The best books about North America 📚

Browse the best books on North America as recommended by authors, experts, and creators. Along with notes on why they recommend those books.

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Book cover of The Wild North Land: Being the Story of a Winter Journey, with Dogs, Across Northern North America

The Wild North Land: Being the Story of a Winter Journey, with Dogs, Across Northern North America

By William Francis Butler

Why this book?

A book that falls between Lummis and Steinbeck chronologically is William Francis Butler’s The Wild North Land: Being the Story of a Winter Journey, with Dogs, Across Northern North America, an account of his retracing of the route of the 18th-century Scottish explorer Alexander McKenzie who traversed much of Canada from Lake Chipewyan in Alberta to the Pacific Ocean. Butler had a dog team whose leader was Cerf-Vola, who distinguished himself for his sagacity and strength. Ultimately, Butler retired him from sled duty to dog companion. That relationship did not prevent Butler from giving the dog to an acquaintance…
From the list:

The best American books on travels with dogs

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Book cover of Friday

Friday

By Robert A. Heinlein

Why this book?

Robert Heinlein excels himself in this story narrated in the first person by a young woman, who is not really a human but rather a synthetic person but one you can relate to. Published in 1982, when much of the technology it describes was not yet in the realm of possibility, this book shows us an image of a chaotic world that may well be in our future. Serious issues sprinkled through this book’s pages are hidden between fun, fast action, a bit of licentious behavior, and some absurdity. Fun is guaranteed.

From the list:

The best realistic science fiction books

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Book cover of Airborne and Allergenic Pollen of North America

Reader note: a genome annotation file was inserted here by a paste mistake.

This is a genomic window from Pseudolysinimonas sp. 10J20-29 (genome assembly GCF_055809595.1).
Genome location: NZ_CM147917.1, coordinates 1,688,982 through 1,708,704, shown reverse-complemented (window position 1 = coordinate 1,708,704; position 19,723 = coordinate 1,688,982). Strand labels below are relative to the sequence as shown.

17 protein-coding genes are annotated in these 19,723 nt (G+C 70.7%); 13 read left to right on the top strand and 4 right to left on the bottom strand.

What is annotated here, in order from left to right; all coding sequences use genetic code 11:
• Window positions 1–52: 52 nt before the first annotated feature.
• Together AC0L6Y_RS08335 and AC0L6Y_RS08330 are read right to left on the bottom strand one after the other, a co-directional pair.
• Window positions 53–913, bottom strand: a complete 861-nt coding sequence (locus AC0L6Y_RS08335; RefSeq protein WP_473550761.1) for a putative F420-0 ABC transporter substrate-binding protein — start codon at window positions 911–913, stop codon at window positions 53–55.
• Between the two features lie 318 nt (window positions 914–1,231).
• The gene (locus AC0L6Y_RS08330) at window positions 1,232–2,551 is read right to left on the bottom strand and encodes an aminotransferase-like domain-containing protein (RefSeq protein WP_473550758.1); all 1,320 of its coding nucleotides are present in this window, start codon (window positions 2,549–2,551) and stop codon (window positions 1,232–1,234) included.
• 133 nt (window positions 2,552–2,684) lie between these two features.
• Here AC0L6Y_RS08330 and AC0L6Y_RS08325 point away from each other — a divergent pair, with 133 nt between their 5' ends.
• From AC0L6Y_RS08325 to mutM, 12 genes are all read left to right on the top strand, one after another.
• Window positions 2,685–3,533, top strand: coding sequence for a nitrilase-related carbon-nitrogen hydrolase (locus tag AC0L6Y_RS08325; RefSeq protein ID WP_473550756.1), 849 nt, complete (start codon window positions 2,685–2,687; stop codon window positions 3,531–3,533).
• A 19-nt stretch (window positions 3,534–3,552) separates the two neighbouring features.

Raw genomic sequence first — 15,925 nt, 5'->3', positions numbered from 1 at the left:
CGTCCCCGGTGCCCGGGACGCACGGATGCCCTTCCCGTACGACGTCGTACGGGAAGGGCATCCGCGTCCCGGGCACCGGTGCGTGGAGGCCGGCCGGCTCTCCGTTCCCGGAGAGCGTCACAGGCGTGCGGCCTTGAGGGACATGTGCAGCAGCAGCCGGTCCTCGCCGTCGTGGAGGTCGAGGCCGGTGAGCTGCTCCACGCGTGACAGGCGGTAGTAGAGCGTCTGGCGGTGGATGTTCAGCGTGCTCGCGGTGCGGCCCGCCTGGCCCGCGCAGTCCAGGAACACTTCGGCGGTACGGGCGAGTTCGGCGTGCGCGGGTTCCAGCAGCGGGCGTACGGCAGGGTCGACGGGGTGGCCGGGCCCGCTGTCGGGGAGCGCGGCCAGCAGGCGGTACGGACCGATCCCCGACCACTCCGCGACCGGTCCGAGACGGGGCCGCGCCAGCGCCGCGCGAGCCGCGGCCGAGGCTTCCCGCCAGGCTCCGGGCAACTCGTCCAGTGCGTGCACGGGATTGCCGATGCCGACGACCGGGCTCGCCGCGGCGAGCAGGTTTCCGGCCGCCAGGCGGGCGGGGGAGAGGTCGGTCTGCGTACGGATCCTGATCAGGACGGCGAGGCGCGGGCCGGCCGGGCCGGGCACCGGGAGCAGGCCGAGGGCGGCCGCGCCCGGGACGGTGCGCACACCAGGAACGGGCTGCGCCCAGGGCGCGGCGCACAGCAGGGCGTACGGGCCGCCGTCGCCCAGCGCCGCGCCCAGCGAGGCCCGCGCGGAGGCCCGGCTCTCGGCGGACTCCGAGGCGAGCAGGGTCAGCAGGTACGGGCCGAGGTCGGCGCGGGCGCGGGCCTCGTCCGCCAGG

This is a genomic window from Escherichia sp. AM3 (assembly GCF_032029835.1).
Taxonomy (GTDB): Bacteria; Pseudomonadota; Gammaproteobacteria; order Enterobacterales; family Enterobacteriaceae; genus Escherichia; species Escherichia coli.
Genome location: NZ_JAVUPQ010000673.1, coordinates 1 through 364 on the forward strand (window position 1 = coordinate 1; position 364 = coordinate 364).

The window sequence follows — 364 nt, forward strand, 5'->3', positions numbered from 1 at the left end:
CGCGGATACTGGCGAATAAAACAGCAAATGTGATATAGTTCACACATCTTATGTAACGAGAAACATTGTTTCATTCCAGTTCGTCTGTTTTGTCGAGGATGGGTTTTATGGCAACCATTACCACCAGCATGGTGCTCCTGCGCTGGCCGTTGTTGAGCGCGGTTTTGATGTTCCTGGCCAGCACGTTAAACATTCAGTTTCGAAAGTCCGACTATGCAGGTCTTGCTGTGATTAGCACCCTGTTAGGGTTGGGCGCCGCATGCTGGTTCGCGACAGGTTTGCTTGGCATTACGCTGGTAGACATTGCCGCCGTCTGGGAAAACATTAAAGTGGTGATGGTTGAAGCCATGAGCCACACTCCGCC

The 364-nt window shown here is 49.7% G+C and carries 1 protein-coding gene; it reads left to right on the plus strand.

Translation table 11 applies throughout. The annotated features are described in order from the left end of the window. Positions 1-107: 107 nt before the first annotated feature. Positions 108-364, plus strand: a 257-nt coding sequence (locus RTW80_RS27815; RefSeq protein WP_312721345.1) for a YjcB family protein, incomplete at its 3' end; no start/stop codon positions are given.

Airborne and Allergenic Pollen of North America

By Walter H. Lewis, Prathibha Vinay, Vincent E. Zenger

Why this book?

Airborne and Allergenic Pollen of North America was the most important book I read (out of hundreds) when I was doing my original research for my own book. The material is extensive, accurate, scientific, and yet it is quite readable. Unlike so many other books, papers, or articles on pollen and allergy, this book takes into consideration all of the plants grown in North America, not just the trees. A classic, and yet, still the very best.

From the list:

The best books on allergy-friendly landscapes

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Book cover of European Approaches to North America, 1450-1640

European Approaches to North America, 1450-1640

By David B. Quinn

Why this book?

Professor Quinn wrote this book about 25 years ago, yet I learned a vast amount from it. It is certainly dryer than some accounts, but he could see beyond the immediate stories. In fact, it was this book that first suggested that the so-called ‘Enterprise of the Indies’ began as a joint venture between Cabot and the Columbus brothers that went wrong. I certainly subscribe to that view myself.

From the list:

The best books on the European re-discovery of America

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Book cover of The Crossbreed

The Crossbreed

By Allan W. Eckert

Why this book?

I first fell madly in love with the writing of Allan Eckert when I read The Crossbreed. I’m a cat person, so I was, of course, a sucker for a story about a wild kitten who was a cross between a housecat and a bobcat. Eckert’s descriptive writing enabled me to see North America through the cat’s eyes, and I still cry like a baby every time I think about the poignant ending—not because the story was so sad, but because it was so beautiful. If you have ever wondered what we lost in the destruction of the North…

From the list:

The best books about the destruction of North America

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Book cover of The Silent Sky: The Incredible Extinction of the Passenger Pigeon

The Silent Sky: The Incredible Extinction of the Passenger Pigeon

By Allan W. Eckert

Why this book?

Once I became obsessed with Allan Eckert’s delicious writing, I read everything he wrote, which is how I happened upon The Silent Sky – The Incredible Extinction of the Passenger Pigeon. Oh my God!!! How did this happen? Why? Passenger pigeons were such an astonishing phenomenon—until we exterminated them. After reading this book, I went to the Cincinnati Zoo and wept before the stuffed corpse of Martha, the last of her kind, and I commissioned a lawn statue of her to serve as a memorial to the billions of her brethren who once filled the skies over my house.…

From the list:

The best books about the destruction of North America

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